At the turn of the century in England, milk was delivered in open glass bottles. There were 2 birds that loved to drink the cream that would settle at the top of the milk. These were the Blue Tits and the Robins.
Then after world war 1, milk was delivered still in bottles, but with an aluminum top to prevent the milk from spoiling.
This also prevented the birds from drinking the cream. At least temporarily. You see, the blue tit learned how to peck through the aluminium foil, where as the Robin did not. Throughout England, Blue Tits would get the cream, but Robins could not figure it out. Now you would probably think that Robins are not as intelligent as Blue Tits, which is why they could not get to the cream, but this isn’t the case.
Robins are territorial birds. They come together when mating, but then quickly stay on their own in their own territory driving off other Robins. This means that they do not get a chance to share knowledge. Whereas Blue Tits are social birds, when one bird figures something out, it is shared among other birds. So if one bird figured out you peck through the aluminium foil to get the cream, soon all birds would know. For a Robin, if one bird figured out how to get to the cream, only that bird would know. The group misses out.
The same can be said with Humans. Those that hoard knowledge may be smart on their own, but the overall system looses out. Whereas those that share knowledge as a group, all benefit and get better.
The same goes for anyone who defends their territory (Those unwilling to learn from others) will also miss out on gained knowledge.
We can see this play out socially at the moment in Facebook. A mother shared how she removes splinters using a syringe by usig suction instead of jabbing her children with a needle to fish the splinter out. This simple tip has made it across the world and is being shared by news organisations, newspapers etc. It just shows how infectious learning is.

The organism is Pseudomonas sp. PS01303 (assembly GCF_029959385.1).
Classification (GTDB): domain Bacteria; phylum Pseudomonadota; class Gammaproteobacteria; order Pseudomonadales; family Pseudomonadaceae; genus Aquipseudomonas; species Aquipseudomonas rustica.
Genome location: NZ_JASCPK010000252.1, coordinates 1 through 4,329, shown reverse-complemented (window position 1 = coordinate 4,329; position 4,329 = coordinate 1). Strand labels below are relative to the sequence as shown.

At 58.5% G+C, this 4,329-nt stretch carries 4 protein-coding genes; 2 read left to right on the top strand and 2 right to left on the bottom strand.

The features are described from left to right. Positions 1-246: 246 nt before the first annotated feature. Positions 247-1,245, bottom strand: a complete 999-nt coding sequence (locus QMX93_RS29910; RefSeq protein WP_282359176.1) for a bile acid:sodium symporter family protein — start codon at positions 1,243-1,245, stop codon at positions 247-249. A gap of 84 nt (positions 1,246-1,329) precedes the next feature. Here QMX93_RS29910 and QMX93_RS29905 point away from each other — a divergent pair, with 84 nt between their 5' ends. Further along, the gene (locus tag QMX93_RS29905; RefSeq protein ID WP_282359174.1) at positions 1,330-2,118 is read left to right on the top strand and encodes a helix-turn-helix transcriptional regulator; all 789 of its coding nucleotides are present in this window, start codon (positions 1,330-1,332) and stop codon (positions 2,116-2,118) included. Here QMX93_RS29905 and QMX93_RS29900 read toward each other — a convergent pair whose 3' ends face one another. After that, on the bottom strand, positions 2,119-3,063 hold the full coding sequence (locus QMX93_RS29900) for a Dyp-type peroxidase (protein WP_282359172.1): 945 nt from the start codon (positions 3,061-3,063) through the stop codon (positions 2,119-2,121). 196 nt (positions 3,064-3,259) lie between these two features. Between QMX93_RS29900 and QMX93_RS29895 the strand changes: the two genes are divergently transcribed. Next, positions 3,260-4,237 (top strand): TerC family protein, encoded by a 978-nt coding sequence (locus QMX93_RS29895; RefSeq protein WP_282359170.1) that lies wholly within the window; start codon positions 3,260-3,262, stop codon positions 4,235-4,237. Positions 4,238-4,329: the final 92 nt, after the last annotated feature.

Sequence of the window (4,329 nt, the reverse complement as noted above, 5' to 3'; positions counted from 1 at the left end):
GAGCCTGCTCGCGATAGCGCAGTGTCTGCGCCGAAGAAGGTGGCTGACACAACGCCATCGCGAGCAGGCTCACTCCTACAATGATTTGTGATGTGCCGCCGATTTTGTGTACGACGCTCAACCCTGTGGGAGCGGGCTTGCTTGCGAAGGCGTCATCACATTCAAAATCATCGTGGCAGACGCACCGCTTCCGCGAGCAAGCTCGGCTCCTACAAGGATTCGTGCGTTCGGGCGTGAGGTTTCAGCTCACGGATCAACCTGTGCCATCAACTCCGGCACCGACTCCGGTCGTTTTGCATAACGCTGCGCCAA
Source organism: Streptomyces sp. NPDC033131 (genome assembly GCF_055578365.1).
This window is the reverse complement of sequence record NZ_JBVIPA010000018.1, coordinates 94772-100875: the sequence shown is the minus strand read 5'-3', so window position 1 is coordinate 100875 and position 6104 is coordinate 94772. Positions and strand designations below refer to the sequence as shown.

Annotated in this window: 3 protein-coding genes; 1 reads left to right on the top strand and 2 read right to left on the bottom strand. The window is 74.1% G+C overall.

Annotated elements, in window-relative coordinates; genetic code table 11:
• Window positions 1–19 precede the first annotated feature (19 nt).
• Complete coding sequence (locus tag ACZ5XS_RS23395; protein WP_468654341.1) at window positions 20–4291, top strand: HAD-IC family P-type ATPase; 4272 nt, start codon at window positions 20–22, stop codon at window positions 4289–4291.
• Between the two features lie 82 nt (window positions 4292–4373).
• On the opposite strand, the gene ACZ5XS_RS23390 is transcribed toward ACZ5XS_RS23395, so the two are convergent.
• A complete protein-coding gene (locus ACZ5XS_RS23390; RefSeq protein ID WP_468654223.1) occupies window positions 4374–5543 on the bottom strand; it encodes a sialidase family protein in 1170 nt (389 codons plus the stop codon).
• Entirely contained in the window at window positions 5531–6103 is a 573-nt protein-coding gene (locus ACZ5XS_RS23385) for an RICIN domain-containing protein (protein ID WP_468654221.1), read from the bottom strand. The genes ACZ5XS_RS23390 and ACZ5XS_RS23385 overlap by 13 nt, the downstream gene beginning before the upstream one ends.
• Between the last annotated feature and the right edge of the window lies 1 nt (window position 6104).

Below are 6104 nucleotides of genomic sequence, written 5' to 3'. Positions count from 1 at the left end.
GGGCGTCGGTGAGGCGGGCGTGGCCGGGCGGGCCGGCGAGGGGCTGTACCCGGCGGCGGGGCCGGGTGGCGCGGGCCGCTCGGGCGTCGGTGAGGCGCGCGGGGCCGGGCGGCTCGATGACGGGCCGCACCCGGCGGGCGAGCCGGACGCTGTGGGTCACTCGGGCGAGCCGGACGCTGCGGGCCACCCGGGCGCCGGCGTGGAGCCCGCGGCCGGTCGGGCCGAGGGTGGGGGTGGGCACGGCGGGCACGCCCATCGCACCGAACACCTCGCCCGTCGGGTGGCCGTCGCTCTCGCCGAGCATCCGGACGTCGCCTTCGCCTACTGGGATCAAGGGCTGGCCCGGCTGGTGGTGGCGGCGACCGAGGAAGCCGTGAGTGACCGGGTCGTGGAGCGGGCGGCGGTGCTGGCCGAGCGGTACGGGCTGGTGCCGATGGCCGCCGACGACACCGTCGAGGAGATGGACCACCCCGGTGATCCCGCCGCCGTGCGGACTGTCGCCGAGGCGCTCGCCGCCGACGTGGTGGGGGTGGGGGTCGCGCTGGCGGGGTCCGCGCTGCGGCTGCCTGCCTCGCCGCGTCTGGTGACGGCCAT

So share your knowledge. Write blogs, do talks, not only within your own team, your own company but with all who will listen. In the long run, we all benefit.
We have another guest posing from Tenfold.
i was recently watching a talk I found on YouTube on “Douglas Hubbard” from “How to Measure Anything” and he was talking about having too many data points when making decisions.
He was talking about how bookies with two pieces of information would make a prediction. This would become a baseline. Given 4 or 5 data points their accuracy would go up slightly more.
But given 8 or more pieces of data, their prediction would actually get worse, but their confidence in their predictions gets better.
According to the Tenfold Article, with Agile, you “Need to be comfortable with vague or contradictory information”. In other words, incomplete information. You will actually make better decisions, faster decisions and thus lead your team to success.
I suggest reading the original article at Tenfold to see how Agile can help with sales.
I was recently contacted by a company that had read one of my posts and wanted me to share one of their posts. Usually I would think this is spam and move on, but I do check first.
The reason I’m telling you this, is that the post I think is interesting and I’m willing to share for that reason.
Here Patrick Hogan, one of the co-founders of Tenfold outlines how Agile can be used in sales. Sales in general, not only Software sales.
This fact alone I think deserves a mention. It shows that Scrum and Agile in general is not limited only to Software Development, but not only that. I think he is right.
Its been over 7 years since I worked for a vendor, but I worked for one for over 10 years (SeeBeyond then Sun Microsystems), and although I didn’t work directly in sales, I was on the implementation side – I did work with the sales reps. Especially when we implemented Proof Of Concepts and being a small office, we got to know one another quite well.
I remember the sales process was all about wooing the customer. Telling them and sometimes even showing them how well the software would fit in their organisation and solve their problem. Sales cycles would be in months if not years. Especially in Australia.
Now, things are different. At least I see it from a customer perspective now that I work on the other side of the fence. There is so much open source out there now, customers are more informed. The sales process is much harder. It requires that sales people adapt and change as required and what better way to adapt than to use Agile methods and processes.
Patrick has given a high level overview on how this can be achieved for a sales team.
I suggest you read the article for yourself.